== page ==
• Transmission:
    • Primarily through bites from infected Aedes mosquitoes (the same mosquitoes that transmit dengue and chikungunya).
    • Through sexual contact, even without symptoms, and can cause birth defects.
    • From pregnant women to their foetus during pregnancy or around birth.
    • Potentially through breastfeeding, though risk is not confirmed.
    • Rarely through laboratory exposure or blood transfusions (reported in Brazil).
  • Symptoms:
    • Zika symptoms are similar to other mosquito-borne viral infections like dengue and chikungunya.
    • Most infected individuals have no symptoms or mild ones.
    • Common symptoms include fever, rash, headache, joint pain, red eyes, and muscle pain.
    • Symptoms often last several days to a week.
  • Treatment:
    • Currently, there is no dedicated vaccine or specific treatment for Zika virus.
    • Supportive care focuses on managing symptoms:
      • Rest
      • Hydration
      • Over-the-counter pain relievers and fever reducers (avoid NSAIDs until dengue is ruled out)
    • Pregnant women with Zika should seek immediate medical attention.


  • Pregnant Woman Complications:
    • Pregnant women infected with the Zika virus may give birth to babies with microcephaly and other birth defects.
    • There’s an increased risk of early labour and miscarriage.
    • The World Health Organization (WHO) once classified Zika-induced microcephaly as a Public Health Emergency of International Concern (PHEIC) in 2016, a status that was lifted within the same year.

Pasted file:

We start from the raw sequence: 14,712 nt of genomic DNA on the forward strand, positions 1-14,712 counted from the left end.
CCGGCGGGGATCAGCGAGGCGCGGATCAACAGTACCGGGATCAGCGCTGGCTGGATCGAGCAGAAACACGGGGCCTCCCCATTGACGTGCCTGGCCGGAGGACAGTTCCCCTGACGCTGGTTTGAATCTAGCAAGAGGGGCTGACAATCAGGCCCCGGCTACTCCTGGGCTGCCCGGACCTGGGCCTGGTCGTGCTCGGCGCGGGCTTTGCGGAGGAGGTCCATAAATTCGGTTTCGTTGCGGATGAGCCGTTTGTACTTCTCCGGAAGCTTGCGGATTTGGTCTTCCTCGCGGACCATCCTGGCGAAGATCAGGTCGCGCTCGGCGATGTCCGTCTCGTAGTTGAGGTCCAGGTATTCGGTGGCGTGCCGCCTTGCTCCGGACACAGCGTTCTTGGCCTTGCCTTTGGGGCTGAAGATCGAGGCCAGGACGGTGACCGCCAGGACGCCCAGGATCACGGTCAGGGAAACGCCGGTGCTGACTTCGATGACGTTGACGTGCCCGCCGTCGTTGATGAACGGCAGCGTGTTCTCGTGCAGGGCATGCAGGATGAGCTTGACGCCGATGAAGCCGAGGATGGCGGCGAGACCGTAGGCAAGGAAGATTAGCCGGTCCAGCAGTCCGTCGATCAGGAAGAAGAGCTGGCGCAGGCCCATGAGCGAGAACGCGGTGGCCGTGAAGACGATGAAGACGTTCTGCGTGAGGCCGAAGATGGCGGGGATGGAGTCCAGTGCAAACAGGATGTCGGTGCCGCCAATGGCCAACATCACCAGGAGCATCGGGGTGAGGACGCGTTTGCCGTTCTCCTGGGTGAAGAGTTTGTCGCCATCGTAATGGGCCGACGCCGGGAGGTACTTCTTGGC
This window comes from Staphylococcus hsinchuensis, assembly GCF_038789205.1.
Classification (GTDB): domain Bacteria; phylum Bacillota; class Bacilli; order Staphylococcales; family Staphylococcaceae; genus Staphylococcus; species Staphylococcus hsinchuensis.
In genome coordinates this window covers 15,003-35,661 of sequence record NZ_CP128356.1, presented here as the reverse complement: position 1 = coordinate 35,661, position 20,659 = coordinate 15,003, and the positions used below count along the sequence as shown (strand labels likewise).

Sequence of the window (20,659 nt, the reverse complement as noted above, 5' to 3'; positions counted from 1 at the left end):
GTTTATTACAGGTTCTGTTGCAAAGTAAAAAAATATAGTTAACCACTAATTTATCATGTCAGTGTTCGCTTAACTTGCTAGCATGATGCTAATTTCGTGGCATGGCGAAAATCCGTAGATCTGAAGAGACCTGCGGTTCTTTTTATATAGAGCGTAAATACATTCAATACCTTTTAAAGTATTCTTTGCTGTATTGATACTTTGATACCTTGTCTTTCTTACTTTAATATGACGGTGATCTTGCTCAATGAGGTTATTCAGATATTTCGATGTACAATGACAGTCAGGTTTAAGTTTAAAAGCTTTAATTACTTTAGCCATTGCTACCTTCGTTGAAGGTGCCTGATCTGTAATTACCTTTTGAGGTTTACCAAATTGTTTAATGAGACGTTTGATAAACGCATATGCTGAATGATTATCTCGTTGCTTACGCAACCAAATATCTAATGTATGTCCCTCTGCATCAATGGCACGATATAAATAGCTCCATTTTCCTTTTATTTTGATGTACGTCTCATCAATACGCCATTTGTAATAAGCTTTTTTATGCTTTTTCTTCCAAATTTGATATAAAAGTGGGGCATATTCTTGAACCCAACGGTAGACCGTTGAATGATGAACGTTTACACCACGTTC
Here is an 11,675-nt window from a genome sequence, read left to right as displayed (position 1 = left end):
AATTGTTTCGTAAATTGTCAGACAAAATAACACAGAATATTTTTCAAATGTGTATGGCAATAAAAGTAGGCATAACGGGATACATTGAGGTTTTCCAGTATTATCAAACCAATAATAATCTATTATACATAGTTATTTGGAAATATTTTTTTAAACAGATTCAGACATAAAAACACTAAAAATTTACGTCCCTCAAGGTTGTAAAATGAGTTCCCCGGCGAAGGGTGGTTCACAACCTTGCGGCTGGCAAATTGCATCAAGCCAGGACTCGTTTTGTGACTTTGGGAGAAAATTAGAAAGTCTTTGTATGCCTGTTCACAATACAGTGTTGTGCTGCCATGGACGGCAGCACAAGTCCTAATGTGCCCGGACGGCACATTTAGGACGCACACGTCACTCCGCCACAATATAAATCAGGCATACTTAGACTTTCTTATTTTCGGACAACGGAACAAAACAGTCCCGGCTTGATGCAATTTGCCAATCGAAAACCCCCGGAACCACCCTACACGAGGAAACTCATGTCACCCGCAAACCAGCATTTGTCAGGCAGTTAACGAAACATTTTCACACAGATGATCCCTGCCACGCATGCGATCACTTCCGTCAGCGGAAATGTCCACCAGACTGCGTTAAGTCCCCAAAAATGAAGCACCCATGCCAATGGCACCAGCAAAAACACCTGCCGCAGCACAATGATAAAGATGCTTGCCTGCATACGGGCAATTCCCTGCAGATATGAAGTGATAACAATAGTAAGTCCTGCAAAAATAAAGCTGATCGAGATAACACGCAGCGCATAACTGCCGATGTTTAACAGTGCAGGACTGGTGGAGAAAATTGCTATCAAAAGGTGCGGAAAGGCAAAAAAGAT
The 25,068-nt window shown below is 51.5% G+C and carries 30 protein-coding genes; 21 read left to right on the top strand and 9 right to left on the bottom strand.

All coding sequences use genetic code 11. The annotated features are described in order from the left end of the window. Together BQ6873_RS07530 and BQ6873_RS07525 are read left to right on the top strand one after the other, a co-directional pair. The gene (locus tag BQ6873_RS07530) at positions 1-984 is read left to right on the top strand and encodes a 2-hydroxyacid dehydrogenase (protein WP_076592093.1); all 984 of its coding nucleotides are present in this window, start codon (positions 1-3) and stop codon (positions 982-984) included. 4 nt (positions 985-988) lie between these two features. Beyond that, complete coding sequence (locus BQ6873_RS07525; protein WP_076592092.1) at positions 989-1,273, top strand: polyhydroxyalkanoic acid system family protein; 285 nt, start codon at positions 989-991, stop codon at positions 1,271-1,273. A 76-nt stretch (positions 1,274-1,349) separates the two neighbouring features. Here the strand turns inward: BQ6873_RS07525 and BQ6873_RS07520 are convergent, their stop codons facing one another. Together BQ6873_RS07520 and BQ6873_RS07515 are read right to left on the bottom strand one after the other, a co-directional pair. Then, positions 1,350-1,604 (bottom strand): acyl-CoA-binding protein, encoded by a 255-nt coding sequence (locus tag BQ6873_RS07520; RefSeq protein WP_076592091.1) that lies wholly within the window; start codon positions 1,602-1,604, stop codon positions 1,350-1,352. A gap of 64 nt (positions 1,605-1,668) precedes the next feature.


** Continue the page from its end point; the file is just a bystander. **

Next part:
• Zika as an RNA Virus:
    • RNA viruses like Zika are prone to high mutation rates.
    • Some RNA viruses can embed their genetic material into the DNA of host cells, posing long-term health risks.
    • Their adaptability can lead to widespread outbreaks and pandemics.
    • There’s a risk of these viruses becoming resistant to antiviral medications.
  • Enhances Mosquito-Borne Diseases:
    • Zika virus can alter the skin’s microbial environment in primates, leading to an increase in acetophenones that draw mosquitoes, enhancing the spread of the virus.
    • Such changes can also escalate the transmission risks for other diseases like severe dengue.

UNESCO’s World Heritage Committee


For the 1st time India will host the UNESCO’s World Heritage Committee.

About the UNESCO’s World Heritage Committee

  • Establishment: The World Heritage Committee was formed under the UNESCO World Heritage Convention during the 17th session of the General Conference on November 16, 1972.
  • Membership:
    • Comprising 21 States Parties to the convention, the members are elected by the General Assembly.
    • Current members include: Argentina, Belgium, Bulgaria, Greece, India, Italy, Jamaica, Japan, Kazakhstan, Kenya, Lebanon, Mexico, Qatar, Republic of Korea, Rwanda, Saint Vincent and the Grenadines, Senegal, Türkiye, Ukraine, Viet Nam, and Zambia.
    • The term of office for a Committee member lasts for six years.
  • Responsibilities:
    • Implementation: The Committee oversees the enforcement of the World Heritage Convention, manages the World Heritage Fund, and distributes financial aid.